Researchers awarded prize for stem cell research

February 4, 2009

The National Centre for the Replacement, Refinement and Reduction of Animals in Research (NC3RS) has awarded its annual prize to a project exploring the use of stem cells for treating glaucoma and other eye diseases.

The UK's National Centre for the Replacement, Refinement and Reduction of Animals in Research (NC3RS) has awarded its annual prize to a project exploring the use of stem cells for treating retina diseases and other ocular conditions.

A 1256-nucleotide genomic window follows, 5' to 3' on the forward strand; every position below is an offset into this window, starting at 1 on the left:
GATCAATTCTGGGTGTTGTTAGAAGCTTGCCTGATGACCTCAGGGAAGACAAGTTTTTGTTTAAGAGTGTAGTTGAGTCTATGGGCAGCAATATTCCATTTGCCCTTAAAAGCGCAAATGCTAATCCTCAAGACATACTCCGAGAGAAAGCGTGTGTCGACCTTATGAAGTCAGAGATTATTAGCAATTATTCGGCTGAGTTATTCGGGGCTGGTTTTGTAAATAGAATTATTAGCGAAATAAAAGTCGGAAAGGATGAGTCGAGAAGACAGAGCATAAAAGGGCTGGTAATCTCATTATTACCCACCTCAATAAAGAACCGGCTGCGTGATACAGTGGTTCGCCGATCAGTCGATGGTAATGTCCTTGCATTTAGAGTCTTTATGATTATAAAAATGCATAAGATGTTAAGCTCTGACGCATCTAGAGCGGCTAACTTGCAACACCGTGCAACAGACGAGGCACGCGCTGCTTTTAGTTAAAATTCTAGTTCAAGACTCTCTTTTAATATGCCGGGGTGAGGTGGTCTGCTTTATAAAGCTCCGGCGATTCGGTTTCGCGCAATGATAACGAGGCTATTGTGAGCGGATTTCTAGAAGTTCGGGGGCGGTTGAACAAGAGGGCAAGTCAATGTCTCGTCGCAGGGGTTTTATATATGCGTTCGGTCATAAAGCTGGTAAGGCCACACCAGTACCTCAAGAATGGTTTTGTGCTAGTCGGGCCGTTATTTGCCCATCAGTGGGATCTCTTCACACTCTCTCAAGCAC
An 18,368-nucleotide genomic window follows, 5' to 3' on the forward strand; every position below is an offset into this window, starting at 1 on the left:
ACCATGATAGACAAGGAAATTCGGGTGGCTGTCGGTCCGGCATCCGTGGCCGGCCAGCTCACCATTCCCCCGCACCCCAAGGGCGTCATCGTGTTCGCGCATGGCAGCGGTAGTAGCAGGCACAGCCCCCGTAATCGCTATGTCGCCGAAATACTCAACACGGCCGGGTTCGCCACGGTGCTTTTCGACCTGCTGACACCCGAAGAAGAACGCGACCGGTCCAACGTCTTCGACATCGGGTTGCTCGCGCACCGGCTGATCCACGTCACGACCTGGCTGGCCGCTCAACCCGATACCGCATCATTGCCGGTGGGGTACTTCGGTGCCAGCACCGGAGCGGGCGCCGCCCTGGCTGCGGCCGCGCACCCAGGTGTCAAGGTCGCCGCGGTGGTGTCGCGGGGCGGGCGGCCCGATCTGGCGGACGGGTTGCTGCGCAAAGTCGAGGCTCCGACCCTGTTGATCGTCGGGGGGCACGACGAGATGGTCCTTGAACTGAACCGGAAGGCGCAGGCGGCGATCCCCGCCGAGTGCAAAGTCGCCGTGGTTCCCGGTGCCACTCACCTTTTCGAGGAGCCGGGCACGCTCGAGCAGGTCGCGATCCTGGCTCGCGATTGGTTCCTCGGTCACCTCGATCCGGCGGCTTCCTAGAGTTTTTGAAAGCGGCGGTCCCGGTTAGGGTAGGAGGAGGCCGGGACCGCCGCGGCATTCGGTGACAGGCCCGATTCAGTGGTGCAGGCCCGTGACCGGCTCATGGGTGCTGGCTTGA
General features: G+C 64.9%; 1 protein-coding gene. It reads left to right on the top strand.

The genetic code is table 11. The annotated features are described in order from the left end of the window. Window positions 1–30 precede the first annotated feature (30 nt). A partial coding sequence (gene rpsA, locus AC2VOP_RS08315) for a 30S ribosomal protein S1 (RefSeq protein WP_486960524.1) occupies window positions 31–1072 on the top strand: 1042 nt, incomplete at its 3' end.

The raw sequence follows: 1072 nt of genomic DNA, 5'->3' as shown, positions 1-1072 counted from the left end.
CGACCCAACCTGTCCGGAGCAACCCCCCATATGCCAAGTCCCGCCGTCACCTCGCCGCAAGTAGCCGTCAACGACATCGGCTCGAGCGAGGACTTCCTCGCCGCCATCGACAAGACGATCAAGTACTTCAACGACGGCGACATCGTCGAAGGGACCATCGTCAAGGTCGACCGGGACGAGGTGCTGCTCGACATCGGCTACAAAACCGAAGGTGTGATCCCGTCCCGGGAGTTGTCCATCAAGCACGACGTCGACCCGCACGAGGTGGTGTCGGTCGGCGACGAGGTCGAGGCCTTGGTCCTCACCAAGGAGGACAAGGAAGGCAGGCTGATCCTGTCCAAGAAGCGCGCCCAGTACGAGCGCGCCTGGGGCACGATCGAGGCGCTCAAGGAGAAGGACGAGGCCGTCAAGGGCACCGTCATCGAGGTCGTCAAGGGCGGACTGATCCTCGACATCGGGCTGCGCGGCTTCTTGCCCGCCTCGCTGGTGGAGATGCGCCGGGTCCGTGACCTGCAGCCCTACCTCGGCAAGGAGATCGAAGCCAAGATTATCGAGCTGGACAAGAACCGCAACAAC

Dr Keith Martin and Thomas Johnson of the University of Cambridge's Centre for Brain Repair in the UK are investigating using stem cells as neuroprotectants in damaged retinas. The team implanted the stem cells into explanted tissue from rats' eyes that had been kept alive in the laboratory instead of transplanting the cells into the retinas of anaesthetized animals, as is the traditional method. Because multiple layers of tissue can be obtained from a single animal, Dr Martin's method reduced the number of animals used in experiments to an eighth.

The £10,000 (approx €11,400) NC3RS prize is sponsored by pharmaceutical company GlaxoSmithKline, and was awarded by Phil Willis MP, Chair of the House of Commons Innovation, Universities, Science and Skills Select Committee, at a ceremony in London. Two highly commended prizes were also awarded.